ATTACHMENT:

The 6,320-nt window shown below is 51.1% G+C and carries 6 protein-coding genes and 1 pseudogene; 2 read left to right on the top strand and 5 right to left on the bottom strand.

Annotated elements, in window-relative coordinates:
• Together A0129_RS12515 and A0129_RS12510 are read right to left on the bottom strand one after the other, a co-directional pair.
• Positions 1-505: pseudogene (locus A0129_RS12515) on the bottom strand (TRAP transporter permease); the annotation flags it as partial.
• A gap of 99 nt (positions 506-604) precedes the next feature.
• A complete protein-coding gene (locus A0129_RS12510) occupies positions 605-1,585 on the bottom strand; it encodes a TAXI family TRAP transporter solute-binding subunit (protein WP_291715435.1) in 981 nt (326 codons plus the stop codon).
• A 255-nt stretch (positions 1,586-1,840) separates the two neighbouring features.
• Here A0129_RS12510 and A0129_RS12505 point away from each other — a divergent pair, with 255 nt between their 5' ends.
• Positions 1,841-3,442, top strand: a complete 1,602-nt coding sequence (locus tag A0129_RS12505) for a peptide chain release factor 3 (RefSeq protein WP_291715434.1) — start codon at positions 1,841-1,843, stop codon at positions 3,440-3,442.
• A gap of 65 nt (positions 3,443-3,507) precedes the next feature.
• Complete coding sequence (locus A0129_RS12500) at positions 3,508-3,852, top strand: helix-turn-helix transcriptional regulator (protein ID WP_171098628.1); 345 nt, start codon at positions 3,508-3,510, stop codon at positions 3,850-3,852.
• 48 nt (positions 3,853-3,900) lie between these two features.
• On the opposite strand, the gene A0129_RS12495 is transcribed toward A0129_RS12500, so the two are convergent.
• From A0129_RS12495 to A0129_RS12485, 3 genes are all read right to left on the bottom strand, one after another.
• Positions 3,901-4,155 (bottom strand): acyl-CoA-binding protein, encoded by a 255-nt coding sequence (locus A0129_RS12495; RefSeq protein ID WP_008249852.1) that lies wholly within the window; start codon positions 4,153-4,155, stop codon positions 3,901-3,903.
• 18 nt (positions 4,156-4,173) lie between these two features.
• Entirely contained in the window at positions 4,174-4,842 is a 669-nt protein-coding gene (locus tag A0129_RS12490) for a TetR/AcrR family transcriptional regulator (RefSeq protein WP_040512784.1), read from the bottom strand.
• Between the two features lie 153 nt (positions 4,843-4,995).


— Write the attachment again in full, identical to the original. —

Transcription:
The 6,320-nt window shown below is 51.1% G+C and carries 6 protein-coding genes and 1 pseudogene; 2 read left to right on the top strand and 5 right to left on the bottom strand.

Annotated elements, in window-relative coordinates:
• Together A0129_RS12515 and A0129_RS12510 are read right to left on the bottom strand one after the other, a co-directional pair.
• Positions 1-505: pseudogene (locus A0129_RS12515) on the bottom strand (TRAP transporter permease); the annotation flags it as partial.
• A gap of 99 nt (positions 506-604) precedes the next feature.
• A complete protein-coding gene (locus A0129_RS12510) occupies positions 605-1,585 on the bottom strand; it encodes a TAXI family TRAP transporter solute-binding subunit (protein WP_291715435.1) in 981 nt (326 codons plus the stop codon).
• A 255-nt stretch (positions 1,586-1,840) separates the two neighbouring features.
• Here A0129_RS12510 and A0129_RS12505 point away from each other — a divergent pair, with 255 nt between their 5' ends.
• Positions 1,841-3,442, top strand: a complete 1,602-nt coding sequence (locus tag A0129_RS12505) for a peptide chain release factor 3 (RefSeq protein WP_291715434.1) — start codon at positions 1,841-1,843, stop codon at positions 3,440-3,442.
• A gap of 65 nt (positions 3,443-3,507) precedes the next feature.
• Complete coding sequence (locus A0129_RS12500) at positions 3,508-3,852, top strand: helix-turn-helix transcriptional regulator (protein ID WP_171098628.1); 345 nt, start codon at positions 3,508-3,510, stop codon at positions 3,850-3,852.
• 48 nt (positions 3,853-3,900) lie between these two features.
• On the opposite strand, the gene A0129_RS12495 is transcribed toward A0129_RS12500, so the two are convergent.
• From A0129_RS12495 to A0129_RS12485, 3 genes are all read right to left on the bottom strand, one after another.
• Positions 3,901-4,155 (bottom strand): acyl-CoA-binding protein, encoded by a 255-nt coding sequence (locus A0129_RS12495; RefSeq protein ID WP_008249852.1) that lies wholly within the window; start codon positions 4,153-4,155, stop codon positions 3,901-3,903.
• 18 nt (positions 4,156-4,173) lie between these two features.
• Entirely contained in the window at positions 4,174-4,842 is a 669-nt protein-coding gene (locus tag A0129_RS12490) for a TetR/AcrR family transcriptional regulator (RefSeq protein WP_040512784.1), read from the bottom strand.
• Between the two features lie 153 nt (positions 4,843-4,995).